Staff file photo / Nearly 13,500 wreaths were placed on gravesites at Chattanooga National Cemetery for Wreaths Across Chattanooga ceremonies in 2019.

Despite the money worries and social distancing created by the coronavirus pandemic, Wreaths Across Chattanooga will take place next month at Chattanooga National Cemetery, according to local organizers.

The commitment comes after Wreaths Across America announced earlier this month that a similar wreath-laying remembrance would be canceled at Arlington National Cemetery due to coronavirus safety concerns, a decision reversed by Secretary of the Army Ryan McCarthy.

"I have directed Arlington National Cemetery to safely host Wreaths Across America," McCarthy wrote on Twitter. "We appreciate the families and visitors who take time to honor and remember those who are laid to rest at our nation's most hallowed ground."

President Donald Trump later tweeted that he had "reversed the ridiculous decision to cancel" the program.

Mickey McCamish, chairman of Wreaths Across Chattanooga, said his group has been meeting monthly to tweak plans for the local commemoration, which normally draws public officials for a brief ceremony and thousands of volunteers to place the wreaths.

Wreaths Across America coordinates wreath-laying ceremonies at more than 2,100 locations across the United States, at sea and abroad, according to its website. McCamish said Wreaths Across Chattanooga is set up as its own 501(c)(3) nonprofit organization and would have gone ahead with its plans regardless of the national decision. However, the formal ceremony has been canceled and the legion of volunteers has been limited to 50.

Donations for wreaths, which cost $10 each, are being accepted through Monday. Wreaths will be placed on Dec. 19. They may be designated for grave-specific or general placement.

To donate

* Wreaths Across Chattanooga is accepting donations through Monday for placement of holiday wreaths at Chattanooga National Cemetery. Cost is $10. They may be designated as general remembrance, to be placed by volunteers with the organization, or grave-specific, which may be placed at a particular hero’s grave by the organization or by friends or family at a predetermined time. Learn more at

McCamish said he worried that funds might be tighter for donors this year, but he believes they will be close to last year's total, which was enough to lay a wreath at more than a quarter of the almost 48,000 grave sites for the holiday season.

"Last year, we had a record," McCamish said. "Last year, we were just slightly under 13,500 wreaths."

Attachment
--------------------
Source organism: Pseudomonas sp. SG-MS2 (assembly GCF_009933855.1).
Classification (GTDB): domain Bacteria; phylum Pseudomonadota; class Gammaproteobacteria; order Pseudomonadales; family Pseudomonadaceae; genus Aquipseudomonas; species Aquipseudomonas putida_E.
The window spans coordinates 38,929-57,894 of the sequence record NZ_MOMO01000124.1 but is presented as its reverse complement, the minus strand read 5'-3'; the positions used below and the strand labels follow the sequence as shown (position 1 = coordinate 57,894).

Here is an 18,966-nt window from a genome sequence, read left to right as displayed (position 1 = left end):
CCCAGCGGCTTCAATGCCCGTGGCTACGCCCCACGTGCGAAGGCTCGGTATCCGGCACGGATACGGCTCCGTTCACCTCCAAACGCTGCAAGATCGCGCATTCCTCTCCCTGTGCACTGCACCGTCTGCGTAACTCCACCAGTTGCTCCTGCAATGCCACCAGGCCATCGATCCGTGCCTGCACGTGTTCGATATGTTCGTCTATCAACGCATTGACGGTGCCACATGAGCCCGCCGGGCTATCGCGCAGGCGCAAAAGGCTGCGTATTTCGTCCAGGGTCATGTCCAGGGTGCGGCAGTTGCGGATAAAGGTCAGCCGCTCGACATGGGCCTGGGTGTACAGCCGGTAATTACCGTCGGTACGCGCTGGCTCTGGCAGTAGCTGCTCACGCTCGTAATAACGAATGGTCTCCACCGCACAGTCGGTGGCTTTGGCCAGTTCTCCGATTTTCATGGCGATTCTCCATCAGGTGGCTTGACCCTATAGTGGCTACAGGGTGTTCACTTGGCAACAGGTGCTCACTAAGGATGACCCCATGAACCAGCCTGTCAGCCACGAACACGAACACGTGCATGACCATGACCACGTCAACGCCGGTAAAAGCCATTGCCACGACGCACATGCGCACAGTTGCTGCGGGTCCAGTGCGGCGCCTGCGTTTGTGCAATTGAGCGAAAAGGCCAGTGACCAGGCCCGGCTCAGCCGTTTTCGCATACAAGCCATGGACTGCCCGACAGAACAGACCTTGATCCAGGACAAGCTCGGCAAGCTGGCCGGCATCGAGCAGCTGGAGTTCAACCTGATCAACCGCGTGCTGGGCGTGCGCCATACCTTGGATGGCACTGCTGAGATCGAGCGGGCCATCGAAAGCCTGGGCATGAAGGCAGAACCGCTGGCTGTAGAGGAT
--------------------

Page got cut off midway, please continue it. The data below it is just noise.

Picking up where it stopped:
Among the biggest donors is the Hamilton County Republican Women's Club. President Patsy Henry said her 171-member group has raised $10,000 in donations, enough to purchase 1,000 wreaths, mostly through casual but coordinated requests.

"We've gone into churches, Ace Hardwares, funeral homes, the florist we use, businesses all over Chattanooga," she said. "We'd say, 'Hey, do you want to buy a wreath?' and they automatically said, 'Yes, oh yes.' It was easy. It really was."

Often, someone who donates $10 for a friend or family member buried at the historic cemetery will kick in additional funds to place more wreaths, McCamish said.

"They'll purchase one wreath for a grave for a specific person, and then say, 'Here's $40 to put on four more graves that [the organization] can choose,'" he said.

Chattanooga National Cemetery opened in 1867 to commemorate the lives lost in the Civil War's Battles for Chattanooga, fought Nov. 23-27, 1863. Now at 121 acres, it has 47,983 grave sites and contains the remains of 60,494 people, said administrative officer William Sachse, explaining that spouses and sometimes minor children may share a veteran's burial plot.

After members of Wreaths Across Chattanooga tally donations to see how many wreaths they can buy, they will choose adjacent sections of the cemetery for placement of the general-remembrance wreaths for maximum visual impact. U.S. Xpress and Covenant Transport will retrieve the wreaths from Maine about a week before they are placed, McCamish said.

His goal, he said, is to someday "get every grave site covered."

"This is not the year because of the pandemic," he said, "but I think we will get there eventually."

Email Lisa Denton at